Design & UX
Article

Does Your Landing Page Target Prospects but Forget Customers?

By Richard Child

TRello husky

Like many, I use Trello to keep track of all my projects.

Recently, upon returning I noticed that the login form was prominently titled “Welcome back to Trello!”. They understood that I was already a customer, and personalized the landing page to make it easier for me to log in. How thoughtful! This got me thinking, how can SaaS businesses further personalize their landing pages for existing customers?

Welcome back to Trello

So, Why Personalization Is Important?

Most of us spend months refining our website content, trying to convert visitors into paying customers. This means that it’s easy to neglect the experience that our existing customers have. The login button is always hidden in favor of a signup form, and the headline is designed to sell us on the benefits of the product.

But if I’m already a customer, I don’t need to signup and you don’t need to keep selling me. This is a missed opportunity. If you were designing a landing page aimed purely at existing customers – not prospects – what would it look like?

I know, how can you tell who’s already a customer and who isn’t? If I’ve already logged into my account, and then I revisit your website, it’s highly likely that I’m already a customer and you should design the experience accordingly. Cookies can help us separate returning prospects from returning customers.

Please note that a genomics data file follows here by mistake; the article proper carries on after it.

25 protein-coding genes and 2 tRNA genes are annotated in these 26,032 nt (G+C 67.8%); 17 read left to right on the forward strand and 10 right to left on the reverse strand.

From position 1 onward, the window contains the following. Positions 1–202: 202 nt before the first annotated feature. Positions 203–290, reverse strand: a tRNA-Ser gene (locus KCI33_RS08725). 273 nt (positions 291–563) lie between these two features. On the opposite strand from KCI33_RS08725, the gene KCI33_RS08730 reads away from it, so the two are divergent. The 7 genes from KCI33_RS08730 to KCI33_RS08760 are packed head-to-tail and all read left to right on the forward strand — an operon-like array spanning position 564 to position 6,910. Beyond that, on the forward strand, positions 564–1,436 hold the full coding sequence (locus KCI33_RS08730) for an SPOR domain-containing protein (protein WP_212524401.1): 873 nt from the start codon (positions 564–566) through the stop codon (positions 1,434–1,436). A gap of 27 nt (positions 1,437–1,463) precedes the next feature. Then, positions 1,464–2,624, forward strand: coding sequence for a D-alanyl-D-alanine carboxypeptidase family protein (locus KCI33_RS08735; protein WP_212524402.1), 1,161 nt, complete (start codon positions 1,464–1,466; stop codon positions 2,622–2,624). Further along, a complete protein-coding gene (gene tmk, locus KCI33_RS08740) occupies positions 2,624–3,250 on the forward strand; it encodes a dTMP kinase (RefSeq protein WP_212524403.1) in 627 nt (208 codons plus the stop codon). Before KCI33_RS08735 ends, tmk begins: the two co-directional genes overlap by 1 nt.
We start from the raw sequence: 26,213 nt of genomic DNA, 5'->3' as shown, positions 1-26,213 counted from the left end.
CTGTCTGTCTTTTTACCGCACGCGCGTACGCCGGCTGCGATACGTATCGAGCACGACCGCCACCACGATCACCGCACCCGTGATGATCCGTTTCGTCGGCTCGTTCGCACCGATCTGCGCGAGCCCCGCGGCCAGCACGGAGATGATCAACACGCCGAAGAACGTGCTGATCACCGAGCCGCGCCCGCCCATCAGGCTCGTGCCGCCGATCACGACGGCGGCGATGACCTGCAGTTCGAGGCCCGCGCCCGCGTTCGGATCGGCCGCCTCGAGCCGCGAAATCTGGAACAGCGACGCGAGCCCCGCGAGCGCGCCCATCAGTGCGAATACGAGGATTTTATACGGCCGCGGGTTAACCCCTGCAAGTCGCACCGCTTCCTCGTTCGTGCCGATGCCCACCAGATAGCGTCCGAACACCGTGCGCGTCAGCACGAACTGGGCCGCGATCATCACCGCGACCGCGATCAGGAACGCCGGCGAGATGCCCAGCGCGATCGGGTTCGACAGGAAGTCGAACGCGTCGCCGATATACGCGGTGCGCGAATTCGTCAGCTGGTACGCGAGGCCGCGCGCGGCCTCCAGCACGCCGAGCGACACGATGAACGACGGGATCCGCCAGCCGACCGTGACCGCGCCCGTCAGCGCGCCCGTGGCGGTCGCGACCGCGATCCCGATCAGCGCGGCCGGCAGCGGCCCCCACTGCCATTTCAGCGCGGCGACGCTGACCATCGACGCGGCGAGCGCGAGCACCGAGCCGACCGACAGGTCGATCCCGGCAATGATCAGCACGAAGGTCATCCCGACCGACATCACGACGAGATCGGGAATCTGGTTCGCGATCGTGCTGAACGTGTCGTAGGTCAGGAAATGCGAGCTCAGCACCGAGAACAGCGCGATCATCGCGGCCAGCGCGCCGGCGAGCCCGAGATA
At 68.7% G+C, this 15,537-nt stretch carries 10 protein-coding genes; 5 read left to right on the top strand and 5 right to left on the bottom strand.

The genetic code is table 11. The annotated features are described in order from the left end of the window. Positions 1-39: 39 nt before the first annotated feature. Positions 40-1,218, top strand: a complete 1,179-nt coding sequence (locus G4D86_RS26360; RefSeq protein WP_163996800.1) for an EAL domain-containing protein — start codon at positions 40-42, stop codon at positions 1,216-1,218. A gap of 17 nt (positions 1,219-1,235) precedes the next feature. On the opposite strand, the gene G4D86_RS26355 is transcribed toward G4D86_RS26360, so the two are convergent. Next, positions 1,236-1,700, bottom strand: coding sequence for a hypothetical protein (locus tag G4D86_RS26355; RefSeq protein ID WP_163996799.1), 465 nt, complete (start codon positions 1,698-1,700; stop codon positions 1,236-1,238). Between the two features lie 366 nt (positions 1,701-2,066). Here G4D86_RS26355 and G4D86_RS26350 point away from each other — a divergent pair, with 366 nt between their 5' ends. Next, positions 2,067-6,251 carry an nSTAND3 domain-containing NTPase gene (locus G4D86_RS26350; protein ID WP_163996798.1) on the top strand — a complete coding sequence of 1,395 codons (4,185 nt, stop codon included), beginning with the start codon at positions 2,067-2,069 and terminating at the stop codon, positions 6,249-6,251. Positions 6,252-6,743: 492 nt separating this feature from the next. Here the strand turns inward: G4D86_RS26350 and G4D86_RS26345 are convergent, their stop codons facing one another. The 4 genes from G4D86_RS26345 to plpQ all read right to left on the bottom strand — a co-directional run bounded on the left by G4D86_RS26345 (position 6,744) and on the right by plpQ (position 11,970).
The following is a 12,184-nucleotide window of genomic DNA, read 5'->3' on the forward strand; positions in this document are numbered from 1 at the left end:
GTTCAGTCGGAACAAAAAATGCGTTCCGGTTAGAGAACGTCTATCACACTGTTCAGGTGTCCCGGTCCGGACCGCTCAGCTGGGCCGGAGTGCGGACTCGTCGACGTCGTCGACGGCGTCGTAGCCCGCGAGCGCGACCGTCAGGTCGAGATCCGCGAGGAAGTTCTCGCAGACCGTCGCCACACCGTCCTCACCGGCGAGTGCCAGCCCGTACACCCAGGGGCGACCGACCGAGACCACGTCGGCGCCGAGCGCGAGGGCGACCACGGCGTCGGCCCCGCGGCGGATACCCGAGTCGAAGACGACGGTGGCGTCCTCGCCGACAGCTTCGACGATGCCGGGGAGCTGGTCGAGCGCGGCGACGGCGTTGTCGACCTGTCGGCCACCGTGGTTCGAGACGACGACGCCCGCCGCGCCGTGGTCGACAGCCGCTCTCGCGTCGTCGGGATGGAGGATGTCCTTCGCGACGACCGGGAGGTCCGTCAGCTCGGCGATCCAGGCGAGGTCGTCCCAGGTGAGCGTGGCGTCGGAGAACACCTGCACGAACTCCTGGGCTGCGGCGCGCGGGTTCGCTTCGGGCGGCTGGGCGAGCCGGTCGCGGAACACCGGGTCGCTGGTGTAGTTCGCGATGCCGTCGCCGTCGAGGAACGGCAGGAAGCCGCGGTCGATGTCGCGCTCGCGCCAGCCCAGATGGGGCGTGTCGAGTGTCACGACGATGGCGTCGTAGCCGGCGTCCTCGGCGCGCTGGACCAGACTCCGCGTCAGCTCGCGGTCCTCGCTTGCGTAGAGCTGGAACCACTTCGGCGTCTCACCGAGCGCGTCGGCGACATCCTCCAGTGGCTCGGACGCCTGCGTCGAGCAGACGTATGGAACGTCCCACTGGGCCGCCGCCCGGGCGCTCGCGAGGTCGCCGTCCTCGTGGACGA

Trello’s Design

I previously mentioned that it was Trello that gave me the idea for this article, so let’s take a closer look at their design (related: Futurama fans, how amazing is the placeholder text “1bdi@planetexpress.nnyc”?).

Welcome back to Trello

What’s most striking is the simplicity. You’re only presented with a login form and nothing else. There’s no sales pitch, no navigation, and even no branding! All customers want to do is log in to their account, so let’s make it as easy as possible for them to do just that. These are small details, but they all add up to create the best experience possible!

Highlighting Additional Information

Taking the Trello design further, aside from a login form, what other information can we highlight?

This will be different for every SaaS business. It could be a blog post, company announcement, specific feedback on a new feature, or even some tips on how to use your product more efficiently. What’s key is that we don’t add too much information and keep it simple. Below are 3 ideas that can be applied to a wide range of SaaS businesses.

Roadmap

Sharing your roadmap is a great way to get input from customers and keep them up to date on new releases. You can also take it further by bringing them into the design process and encouraging commenting and voting on new features. As an perfect example, here’s Trello’s public roadmap.

Referrals

Do you have a referral program that rewards customers for signing up new members? Make them aware of this by displaying the details on your landing page. Trello does a great job of this when people log out, and they invite you to “Share Trello to get free Trello Gold”.

Share Trello to get free Trello Gold